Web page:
The Hippo


Mar 24, 2019








Anna Karenina

By Amy Diaz

12/6/2012 - A married woman finds herself entangled in a passionate affair in Anna Karenina, a big gauzy adaptation of that book you didn’t read in school.
Hey, Cliffs Notes had all the salient points. 
Anna Karenina (Keira Knightley) is married to the older, serious Alexei Karenin (Jude Law), with whom she has one son. Though she dotes on the boy and has never left him (he appears to be, oh, 10-ish), she decides to travel from St. Petersburg to Moscow to visit her brother Oblonsky (Matthew Macfayden). He is currently in the middle of some marital troubles with wife Dolly (Kelly Macdonald), who found out about his affair with the governess. Dolly can’t seem to forgive Oblonsky, and Anna arrives to help smooth things over. 
Meanwhile, Kitty (Alicia Vikander), a princess (princesses are always underfoot in this movie) and a friend of Dolly’s, is all aglow with the expectation that she will soon be engaged to the wealthy and handsome Count Vronsky (Aaron Taylor-Johnson). As it happens, Anna met Vronsky at the train station as she arrived in Moscow — she sat near his mother, Countess Vronsky (Olivia Williams), and struck up a conversation with her. When Anna and Vronsky meet again at the ball where Kitty expects him to propose, more sparks fly between the mismatched pair. Vronsky dances with Anna, causing a scandal and devastating Kitty, who had just turned down the proposal of Konstantin Levin (Domhall Gleeson), a nice guy whose country estate and doofy appearance made him seem deeply unromantic next to the dishy Vronsky. 
Anna returns to St. Petersburg enchanted by Vronsky but determined to rebuff his interest in her, even though she’s not particularly delighted with her husband and even though her new social circle, which includes Vronsky’s cousin, Princess Betsy (Ruth Wilson), seems to sort of encourage their romance. Of course, if Anna were successful about turning Vronsky down, we wouldn’t be discussing a two-hour movie. So, naturally, we go from society types (including a princess played by Michelle Dockery — hey, there, Lady Mary Crawley) talking about what a moral upstanding girl Anna is to scenes of Anna and Vronsky rolling around on a sun-dappled picnic blanket. 
Every adaptation of a piece of literature needs a thing — modern setting! or realism! or Michael Fassbender! The “thing” in Anna Karenina is the set design, which puts many of the scenes of the story on a literal stage — with wings, rafters, etc. We get ornate backdrops that take us from this mansion to that one and set pieces that are slid into place by extras who change from being office workers to cafe servers. The effect made me think of an elaborate production of The Nutcracker — which is I suspect what they were going for. The first ball where Anna (dressed in black tulle) takes Vronsky away from Kitty (dressed in white tulle) was a neat visual riff on Swan Lake. In the first shot of Anna, she is being dressed by a maid while reading a letter in a sequence that — graceful arms move here and float there — also seems to play with the idea of a ballet. In other scenes, extras’ movements are synchronized, and I know I spotted at least one pair of ballet shoes.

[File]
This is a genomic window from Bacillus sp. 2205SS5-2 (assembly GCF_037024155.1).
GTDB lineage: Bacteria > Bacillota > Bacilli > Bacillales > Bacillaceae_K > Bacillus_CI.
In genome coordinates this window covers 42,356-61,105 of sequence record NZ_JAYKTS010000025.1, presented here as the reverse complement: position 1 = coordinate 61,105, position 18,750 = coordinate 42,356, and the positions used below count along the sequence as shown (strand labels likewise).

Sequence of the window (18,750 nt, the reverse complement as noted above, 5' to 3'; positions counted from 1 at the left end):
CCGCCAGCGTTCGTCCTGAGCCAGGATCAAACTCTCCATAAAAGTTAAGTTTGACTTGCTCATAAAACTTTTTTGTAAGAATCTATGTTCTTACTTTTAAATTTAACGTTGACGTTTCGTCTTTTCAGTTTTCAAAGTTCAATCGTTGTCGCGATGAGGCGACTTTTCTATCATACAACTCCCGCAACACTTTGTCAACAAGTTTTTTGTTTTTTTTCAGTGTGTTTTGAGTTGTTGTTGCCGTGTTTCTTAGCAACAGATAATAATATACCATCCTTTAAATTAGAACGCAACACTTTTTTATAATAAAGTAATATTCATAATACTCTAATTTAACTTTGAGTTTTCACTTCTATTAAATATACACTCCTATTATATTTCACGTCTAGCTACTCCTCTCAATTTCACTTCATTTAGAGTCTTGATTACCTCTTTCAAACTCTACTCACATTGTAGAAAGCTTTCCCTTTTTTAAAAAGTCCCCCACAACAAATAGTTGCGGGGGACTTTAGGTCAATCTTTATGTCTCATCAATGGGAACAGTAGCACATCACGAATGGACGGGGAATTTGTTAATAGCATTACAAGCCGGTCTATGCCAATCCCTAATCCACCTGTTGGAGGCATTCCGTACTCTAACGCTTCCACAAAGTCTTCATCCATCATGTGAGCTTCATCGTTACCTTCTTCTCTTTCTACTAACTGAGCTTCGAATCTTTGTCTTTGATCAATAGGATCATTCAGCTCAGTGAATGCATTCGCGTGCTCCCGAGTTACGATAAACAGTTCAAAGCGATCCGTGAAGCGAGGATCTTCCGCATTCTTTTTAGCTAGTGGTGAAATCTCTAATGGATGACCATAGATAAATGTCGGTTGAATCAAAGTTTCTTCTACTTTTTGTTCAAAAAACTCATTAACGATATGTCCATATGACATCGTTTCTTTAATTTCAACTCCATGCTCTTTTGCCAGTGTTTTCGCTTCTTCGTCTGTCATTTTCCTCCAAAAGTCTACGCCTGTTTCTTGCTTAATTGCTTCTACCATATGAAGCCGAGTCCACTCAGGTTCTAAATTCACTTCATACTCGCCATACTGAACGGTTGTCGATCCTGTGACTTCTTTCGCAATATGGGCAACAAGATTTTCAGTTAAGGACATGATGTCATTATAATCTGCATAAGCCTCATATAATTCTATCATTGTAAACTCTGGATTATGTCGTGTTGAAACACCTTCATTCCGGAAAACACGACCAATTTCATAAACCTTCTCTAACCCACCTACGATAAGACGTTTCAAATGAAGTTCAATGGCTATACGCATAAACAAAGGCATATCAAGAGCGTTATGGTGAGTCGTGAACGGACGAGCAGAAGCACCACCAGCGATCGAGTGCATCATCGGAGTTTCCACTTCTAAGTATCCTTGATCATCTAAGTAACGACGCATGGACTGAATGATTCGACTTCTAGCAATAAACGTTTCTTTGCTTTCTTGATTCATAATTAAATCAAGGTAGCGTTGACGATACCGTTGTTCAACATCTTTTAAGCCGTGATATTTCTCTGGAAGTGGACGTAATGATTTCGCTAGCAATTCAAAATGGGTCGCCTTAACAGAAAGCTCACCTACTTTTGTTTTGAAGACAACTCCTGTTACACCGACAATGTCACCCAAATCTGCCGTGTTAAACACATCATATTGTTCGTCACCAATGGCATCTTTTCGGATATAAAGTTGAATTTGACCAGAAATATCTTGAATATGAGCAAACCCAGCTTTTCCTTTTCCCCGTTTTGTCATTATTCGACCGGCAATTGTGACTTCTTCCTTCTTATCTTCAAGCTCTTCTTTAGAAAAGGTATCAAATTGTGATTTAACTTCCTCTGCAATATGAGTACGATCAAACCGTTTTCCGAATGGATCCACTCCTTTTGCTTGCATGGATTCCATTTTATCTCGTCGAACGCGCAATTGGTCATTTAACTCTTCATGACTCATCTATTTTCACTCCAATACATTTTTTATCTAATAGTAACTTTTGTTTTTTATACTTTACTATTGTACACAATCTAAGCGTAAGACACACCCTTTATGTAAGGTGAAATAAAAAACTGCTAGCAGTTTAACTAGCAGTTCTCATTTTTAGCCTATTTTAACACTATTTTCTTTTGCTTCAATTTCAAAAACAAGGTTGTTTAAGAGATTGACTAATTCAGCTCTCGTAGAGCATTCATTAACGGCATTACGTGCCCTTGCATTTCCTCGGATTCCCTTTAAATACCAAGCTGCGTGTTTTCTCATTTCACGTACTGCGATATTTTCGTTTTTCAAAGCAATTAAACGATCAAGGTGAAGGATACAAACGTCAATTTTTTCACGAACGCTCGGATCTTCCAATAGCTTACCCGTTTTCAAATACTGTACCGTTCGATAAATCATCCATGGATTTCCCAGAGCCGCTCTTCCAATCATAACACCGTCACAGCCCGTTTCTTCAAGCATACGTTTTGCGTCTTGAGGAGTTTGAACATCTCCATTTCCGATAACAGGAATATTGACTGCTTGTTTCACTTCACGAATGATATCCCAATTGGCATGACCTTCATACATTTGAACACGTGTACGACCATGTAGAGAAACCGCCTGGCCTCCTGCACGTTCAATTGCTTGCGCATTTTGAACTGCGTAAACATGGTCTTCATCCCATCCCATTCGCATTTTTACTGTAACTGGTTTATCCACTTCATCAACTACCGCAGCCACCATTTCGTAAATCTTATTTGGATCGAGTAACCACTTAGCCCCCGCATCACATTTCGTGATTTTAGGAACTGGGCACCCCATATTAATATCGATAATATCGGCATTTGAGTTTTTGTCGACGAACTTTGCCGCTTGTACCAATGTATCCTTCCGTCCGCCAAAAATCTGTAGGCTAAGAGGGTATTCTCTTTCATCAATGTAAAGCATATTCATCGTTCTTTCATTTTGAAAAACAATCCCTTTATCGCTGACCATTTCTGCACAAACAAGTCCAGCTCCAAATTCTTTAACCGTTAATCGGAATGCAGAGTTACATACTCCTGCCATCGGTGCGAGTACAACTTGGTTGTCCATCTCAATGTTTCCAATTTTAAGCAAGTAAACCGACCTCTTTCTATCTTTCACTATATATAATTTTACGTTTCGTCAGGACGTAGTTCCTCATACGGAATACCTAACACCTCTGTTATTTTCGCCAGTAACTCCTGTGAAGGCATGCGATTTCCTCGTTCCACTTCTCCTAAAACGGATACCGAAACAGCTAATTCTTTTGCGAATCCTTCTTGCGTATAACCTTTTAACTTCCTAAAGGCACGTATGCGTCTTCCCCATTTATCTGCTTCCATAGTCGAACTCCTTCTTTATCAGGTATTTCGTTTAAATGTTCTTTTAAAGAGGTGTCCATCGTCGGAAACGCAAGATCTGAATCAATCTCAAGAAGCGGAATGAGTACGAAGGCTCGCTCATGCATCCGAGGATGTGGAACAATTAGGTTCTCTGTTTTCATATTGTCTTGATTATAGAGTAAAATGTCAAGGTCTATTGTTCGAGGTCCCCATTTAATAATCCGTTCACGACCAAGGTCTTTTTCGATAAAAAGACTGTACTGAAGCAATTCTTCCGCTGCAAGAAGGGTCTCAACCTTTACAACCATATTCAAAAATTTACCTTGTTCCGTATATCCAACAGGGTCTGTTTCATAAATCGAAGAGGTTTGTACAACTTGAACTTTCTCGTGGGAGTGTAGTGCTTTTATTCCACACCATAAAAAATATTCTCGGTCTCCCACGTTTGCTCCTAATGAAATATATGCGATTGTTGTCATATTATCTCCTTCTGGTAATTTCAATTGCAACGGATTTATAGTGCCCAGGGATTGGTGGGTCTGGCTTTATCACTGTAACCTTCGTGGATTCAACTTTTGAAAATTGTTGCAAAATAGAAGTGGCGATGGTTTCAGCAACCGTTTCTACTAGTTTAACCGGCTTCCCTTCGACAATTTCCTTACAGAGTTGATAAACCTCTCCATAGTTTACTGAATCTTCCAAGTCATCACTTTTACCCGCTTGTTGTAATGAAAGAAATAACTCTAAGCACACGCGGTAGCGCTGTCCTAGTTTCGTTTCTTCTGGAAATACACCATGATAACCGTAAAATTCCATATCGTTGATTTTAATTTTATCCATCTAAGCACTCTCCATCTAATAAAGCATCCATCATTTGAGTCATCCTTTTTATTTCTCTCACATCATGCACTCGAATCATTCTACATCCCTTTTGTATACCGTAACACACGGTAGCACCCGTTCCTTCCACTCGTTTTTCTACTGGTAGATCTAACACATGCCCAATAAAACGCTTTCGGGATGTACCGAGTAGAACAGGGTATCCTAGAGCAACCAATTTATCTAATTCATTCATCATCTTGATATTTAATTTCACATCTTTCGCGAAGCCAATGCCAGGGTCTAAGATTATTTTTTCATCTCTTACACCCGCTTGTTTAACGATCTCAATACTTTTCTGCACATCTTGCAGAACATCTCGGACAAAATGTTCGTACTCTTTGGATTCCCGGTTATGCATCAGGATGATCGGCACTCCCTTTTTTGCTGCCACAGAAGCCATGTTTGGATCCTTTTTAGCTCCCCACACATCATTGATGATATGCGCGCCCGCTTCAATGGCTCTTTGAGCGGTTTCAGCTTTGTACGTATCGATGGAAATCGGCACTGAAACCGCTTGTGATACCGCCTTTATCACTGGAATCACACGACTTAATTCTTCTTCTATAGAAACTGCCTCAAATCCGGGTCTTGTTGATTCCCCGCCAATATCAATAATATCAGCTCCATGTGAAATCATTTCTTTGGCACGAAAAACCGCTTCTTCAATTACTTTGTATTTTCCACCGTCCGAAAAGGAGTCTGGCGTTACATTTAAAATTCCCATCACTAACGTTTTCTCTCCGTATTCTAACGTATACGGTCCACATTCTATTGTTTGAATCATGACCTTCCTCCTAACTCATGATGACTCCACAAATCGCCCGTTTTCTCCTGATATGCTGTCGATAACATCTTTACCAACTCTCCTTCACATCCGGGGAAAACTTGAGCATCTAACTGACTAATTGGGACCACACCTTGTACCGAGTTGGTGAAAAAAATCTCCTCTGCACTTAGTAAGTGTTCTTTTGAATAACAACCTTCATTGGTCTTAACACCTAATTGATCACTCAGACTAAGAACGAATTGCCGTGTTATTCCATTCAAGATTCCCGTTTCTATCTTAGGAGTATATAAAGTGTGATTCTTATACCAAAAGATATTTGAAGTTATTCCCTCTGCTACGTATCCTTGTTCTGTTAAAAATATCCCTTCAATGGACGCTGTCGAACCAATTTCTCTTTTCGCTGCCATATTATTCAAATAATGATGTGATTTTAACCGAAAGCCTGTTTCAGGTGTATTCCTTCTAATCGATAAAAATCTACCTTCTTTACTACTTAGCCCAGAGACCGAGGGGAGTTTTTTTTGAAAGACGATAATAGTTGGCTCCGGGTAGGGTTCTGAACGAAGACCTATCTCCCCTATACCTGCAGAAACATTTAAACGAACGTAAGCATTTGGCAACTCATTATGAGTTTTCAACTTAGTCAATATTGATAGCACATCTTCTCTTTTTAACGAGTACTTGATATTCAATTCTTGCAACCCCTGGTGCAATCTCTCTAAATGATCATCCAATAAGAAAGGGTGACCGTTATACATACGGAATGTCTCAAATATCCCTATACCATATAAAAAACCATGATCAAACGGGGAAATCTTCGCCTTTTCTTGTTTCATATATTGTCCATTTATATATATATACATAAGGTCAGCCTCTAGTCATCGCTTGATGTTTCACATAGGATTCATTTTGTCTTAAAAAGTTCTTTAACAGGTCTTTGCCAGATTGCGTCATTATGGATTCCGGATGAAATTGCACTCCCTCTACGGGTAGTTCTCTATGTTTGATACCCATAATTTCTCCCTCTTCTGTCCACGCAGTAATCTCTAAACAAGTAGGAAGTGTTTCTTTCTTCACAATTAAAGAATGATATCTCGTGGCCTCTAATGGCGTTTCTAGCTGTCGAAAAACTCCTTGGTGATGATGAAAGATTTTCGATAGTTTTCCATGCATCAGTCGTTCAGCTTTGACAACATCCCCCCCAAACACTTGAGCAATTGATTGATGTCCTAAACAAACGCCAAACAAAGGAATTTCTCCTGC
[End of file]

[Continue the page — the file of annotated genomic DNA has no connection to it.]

Sure, it’s gimmicky, but it brought something to this jumble of princesses, peasants harvesting wheat and overheated romance that made it more than just a corseted chick flick. Or, at least, made it a corseted chick flick with some nifty visuals. 
The conceit also works, I think, because the story of Anna Karenina is kind of ridiculous. It is soap operatic but with big Themes that introduce themselves — Happiness Vs. Duty — in ways so clunky it makes you feel like you’ve stepped into a high school English lesson on symbolism. Somehow, adding this kind of theatrical fairy tale quality makes, for example, the hysteria of Anna’s character feel right within the context of what we’re watching. 
That the performances are ultimately, you know, fine but not particularly memorable (except for Macfayden as Oblonsky, who seems to be having a ball and gets all the best lines) is actually OK. Anna Karenina is OK — which considering how dusty the source material could feel like a victory. B  
Rated R, probably so that high school students will have a harder time seeing the movie instead of reading the book but also because of violence (by which, I assume, they mean The Thing which foreshadows The Other Thing) and for some sexuality. Directed by Joe Wright with a screenplay by Tom Stoppard (from the novel by Leo Tolstoy), Anna Karenina is two hours and nine minutes long and distributed by Focus Features.

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